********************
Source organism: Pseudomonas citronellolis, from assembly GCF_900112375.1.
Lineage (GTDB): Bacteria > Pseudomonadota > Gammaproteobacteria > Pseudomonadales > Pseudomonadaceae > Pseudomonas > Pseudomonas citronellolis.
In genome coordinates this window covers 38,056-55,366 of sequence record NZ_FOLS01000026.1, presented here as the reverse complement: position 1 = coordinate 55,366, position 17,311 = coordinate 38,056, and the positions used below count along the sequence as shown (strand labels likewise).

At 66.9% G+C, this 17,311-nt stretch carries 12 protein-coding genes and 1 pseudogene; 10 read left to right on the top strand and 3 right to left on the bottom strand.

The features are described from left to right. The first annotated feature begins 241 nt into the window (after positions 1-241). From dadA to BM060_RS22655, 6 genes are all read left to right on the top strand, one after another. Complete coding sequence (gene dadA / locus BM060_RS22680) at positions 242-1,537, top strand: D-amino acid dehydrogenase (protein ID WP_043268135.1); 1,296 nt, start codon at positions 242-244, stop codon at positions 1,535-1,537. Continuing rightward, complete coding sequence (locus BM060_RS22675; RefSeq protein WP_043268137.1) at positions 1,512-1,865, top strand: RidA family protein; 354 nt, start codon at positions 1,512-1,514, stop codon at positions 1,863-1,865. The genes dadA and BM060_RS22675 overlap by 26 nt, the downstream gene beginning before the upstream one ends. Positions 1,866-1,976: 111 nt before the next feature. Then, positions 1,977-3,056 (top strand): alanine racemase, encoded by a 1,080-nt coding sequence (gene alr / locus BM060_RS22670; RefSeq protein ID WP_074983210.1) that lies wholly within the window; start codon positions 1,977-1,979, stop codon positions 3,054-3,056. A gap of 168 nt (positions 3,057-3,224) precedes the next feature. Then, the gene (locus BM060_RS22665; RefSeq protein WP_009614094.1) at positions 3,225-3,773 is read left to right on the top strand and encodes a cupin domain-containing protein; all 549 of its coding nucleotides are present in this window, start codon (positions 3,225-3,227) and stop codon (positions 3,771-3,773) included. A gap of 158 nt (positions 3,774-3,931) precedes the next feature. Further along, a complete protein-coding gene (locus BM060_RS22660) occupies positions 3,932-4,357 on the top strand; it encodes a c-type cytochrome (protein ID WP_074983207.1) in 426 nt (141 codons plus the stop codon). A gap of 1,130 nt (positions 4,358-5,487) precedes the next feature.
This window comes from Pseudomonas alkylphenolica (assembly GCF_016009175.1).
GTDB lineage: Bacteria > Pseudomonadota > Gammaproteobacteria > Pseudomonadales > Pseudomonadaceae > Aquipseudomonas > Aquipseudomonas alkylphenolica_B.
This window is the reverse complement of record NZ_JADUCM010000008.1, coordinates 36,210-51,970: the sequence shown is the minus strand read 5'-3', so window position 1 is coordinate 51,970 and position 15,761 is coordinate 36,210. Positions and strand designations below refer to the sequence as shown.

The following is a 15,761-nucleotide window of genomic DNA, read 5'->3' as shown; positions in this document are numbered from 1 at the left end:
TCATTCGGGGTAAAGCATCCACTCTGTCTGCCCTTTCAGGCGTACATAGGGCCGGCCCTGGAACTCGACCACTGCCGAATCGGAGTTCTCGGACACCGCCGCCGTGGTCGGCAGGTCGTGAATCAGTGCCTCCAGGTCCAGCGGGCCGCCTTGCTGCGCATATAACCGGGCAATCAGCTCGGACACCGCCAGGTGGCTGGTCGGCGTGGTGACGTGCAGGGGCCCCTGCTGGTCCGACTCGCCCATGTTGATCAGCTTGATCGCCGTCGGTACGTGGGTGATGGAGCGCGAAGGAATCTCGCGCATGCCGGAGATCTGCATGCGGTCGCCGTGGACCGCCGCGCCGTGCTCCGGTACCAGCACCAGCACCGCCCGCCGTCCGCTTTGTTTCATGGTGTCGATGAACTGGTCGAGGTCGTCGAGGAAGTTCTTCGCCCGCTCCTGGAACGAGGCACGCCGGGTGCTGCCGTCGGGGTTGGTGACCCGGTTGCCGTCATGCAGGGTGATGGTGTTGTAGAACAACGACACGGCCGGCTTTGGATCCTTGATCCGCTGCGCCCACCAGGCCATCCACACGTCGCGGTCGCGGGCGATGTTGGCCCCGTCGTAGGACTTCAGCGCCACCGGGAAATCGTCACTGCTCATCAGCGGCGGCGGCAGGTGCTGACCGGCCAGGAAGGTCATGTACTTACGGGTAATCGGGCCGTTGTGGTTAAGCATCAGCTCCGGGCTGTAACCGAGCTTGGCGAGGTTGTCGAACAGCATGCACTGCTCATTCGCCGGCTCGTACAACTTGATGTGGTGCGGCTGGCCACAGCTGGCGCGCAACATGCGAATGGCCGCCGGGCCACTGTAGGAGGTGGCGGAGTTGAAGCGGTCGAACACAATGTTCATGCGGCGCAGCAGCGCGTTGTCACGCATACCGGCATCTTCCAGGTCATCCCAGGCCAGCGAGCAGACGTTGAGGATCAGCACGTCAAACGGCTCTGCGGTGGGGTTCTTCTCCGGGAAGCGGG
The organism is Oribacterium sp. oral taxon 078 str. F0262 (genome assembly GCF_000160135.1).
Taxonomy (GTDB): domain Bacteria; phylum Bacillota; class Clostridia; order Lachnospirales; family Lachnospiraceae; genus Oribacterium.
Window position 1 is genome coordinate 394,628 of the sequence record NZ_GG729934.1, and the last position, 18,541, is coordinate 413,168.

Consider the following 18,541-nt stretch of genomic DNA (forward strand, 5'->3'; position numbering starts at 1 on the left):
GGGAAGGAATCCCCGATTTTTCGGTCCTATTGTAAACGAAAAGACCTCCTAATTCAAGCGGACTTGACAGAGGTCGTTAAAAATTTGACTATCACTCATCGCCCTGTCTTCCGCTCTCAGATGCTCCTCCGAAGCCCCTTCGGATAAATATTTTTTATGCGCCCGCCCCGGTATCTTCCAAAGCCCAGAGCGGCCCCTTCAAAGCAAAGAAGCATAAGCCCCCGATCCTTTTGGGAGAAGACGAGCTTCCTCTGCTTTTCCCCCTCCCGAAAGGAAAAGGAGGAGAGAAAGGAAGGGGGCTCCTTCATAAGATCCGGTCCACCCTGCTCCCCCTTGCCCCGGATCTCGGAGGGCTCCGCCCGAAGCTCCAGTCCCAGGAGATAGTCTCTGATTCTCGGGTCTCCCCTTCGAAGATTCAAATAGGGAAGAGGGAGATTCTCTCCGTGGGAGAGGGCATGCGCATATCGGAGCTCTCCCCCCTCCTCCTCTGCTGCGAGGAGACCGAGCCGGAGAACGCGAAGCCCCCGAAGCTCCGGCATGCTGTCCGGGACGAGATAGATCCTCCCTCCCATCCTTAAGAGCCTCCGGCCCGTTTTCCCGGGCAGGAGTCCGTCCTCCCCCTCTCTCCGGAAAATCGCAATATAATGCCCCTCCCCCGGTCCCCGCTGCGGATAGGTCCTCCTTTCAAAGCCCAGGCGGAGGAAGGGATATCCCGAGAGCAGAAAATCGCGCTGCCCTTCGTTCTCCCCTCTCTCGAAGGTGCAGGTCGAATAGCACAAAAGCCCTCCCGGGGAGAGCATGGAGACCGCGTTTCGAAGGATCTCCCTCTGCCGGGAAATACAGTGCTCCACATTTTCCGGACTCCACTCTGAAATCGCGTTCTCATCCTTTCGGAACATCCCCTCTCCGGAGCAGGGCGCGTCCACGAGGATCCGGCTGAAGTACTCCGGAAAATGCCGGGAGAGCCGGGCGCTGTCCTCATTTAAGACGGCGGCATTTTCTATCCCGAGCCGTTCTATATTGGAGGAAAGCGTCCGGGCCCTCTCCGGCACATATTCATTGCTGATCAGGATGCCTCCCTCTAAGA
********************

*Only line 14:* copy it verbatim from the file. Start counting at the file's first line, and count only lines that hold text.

Consider the following 18,541-nt stretch of genomic DNA (forward strand, 5'->3'; position numbering starts at 1 on the left):